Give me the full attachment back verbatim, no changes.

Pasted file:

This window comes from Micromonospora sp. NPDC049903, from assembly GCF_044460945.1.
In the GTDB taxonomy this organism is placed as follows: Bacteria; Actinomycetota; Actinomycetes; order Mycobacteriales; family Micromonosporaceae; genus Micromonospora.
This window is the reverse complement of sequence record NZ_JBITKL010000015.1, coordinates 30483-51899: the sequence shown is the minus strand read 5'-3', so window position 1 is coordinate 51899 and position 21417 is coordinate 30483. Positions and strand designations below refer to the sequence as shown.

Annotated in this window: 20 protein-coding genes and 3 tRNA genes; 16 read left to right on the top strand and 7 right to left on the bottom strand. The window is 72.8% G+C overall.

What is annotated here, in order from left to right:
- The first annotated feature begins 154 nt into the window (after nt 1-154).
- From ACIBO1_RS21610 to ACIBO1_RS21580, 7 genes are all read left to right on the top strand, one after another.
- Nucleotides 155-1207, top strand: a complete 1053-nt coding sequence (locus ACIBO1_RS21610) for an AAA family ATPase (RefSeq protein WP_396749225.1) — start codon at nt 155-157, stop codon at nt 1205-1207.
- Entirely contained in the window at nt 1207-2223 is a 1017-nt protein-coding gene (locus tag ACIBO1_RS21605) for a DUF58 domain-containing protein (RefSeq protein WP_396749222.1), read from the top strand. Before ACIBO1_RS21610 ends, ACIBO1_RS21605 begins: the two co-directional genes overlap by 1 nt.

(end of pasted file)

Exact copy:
This window comes from Micromonospora sp. NPDC049903, from assembly GCF_044460945.1.
In the GTDB taxonomy this organism is placed as follows: Bacteria; Actinomycetota; Actinomycetes; order Mycobacteriales; family Micromonosporaceae; genus Micromonospora.
This window is the reverse complement of sequence record NZ_JBITKL010000015.1, coordinates 30483-51899: the sequence shown is the minus strand read 5'-3', so window position 1 is coordinate 51899 and position 21417 is coordinate 30483. Positions and strand designations below refer to the sequence as shown.

Annotated in this window: 20 protein-coding genes and 3 tRNA genes; 16 read left to right on the top strand and 7 right to left on the bottom strand. The window is 72.8% G+C overall.

What is annotated here, in order from left to right:
- The first annotated feature begins 154 nt into the window (after nt 1-154).
- From ACIBO1_RS21610 to ACIBO1_RS21580, 7 genes are all read left to right on the top strand, one after another.
- Nucleotides 155-1207, top strand: a complete 1053-nt coding sequence (locus ACIBO1_RS21610) for an AAA family ATPase (RefSeq protein WP_396749225.1) — start codon at nt 155-157, stop codon at nt 1205-1207.
- Entirely contained in the window at nt 1207-2223 is a 1017-nt protein-coding gene (locus tag ACIBO1_RS21605) for a DUF58 domain-containing protein (RefSeq protein WP_396749222.1), read from the top strand. Before ACIBO1_RS21610 ends, ACIBO1_RS21605 begins: the two co-directional genes overlap by 1 nt.